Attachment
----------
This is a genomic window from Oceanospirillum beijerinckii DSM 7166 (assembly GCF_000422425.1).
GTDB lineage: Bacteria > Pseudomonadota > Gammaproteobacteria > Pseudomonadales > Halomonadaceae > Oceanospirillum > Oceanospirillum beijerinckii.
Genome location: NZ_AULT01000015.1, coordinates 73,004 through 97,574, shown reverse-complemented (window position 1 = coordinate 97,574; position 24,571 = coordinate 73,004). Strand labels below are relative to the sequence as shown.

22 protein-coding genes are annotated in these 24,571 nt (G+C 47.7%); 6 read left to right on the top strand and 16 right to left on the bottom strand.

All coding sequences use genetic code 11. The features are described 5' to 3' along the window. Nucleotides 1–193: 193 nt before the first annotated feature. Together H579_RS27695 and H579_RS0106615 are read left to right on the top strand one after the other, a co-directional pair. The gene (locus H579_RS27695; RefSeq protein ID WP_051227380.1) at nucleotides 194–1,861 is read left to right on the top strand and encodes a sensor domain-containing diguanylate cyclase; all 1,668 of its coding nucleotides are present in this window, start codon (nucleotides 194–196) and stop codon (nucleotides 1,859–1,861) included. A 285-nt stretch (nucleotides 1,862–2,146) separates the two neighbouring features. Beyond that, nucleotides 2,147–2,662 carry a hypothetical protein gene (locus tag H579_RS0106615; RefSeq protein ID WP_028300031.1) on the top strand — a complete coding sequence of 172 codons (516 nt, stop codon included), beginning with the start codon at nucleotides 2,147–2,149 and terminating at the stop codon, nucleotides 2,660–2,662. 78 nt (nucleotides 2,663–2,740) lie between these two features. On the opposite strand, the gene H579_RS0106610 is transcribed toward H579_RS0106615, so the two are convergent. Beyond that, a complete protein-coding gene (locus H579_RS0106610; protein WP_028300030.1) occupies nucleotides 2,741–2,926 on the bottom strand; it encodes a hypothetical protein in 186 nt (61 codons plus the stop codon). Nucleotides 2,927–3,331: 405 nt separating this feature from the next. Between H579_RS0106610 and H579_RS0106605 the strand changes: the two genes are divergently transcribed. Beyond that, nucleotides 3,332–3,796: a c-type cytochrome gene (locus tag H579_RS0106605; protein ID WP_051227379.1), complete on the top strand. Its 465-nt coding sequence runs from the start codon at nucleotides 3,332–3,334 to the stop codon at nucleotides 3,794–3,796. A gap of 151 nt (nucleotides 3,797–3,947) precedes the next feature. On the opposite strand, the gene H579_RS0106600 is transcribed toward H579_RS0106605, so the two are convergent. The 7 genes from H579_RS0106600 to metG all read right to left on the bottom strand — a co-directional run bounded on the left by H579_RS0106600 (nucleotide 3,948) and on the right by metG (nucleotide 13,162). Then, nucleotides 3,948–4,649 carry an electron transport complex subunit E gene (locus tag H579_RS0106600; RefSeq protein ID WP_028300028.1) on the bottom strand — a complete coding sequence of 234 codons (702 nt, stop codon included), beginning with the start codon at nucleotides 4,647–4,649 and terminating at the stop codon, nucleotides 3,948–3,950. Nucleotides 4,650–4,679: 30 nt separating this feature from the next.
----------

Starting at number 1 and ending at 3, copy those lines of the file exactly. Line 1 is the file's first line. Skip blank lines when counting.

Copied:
This is a genomic window from Oceanospirillum beijerinckii DSM 7166 (assembly GCF_000422425.1).
GTDB lineage: Bacteria > Pseudomonadota > Gammaproteobacteria > Pseudomonadales > Halomonadaceae > Oceanospirillum > Oceanospirillum beijerinckii.
Genome location: NZ_AULT01000015.1, coordinates 73,004 through 97,574, shown reverse-complemented (window position 1 = coordinate 97,574; position 24,571 = coordinate 73,004). Strand labels below are relative to the sequence as shown.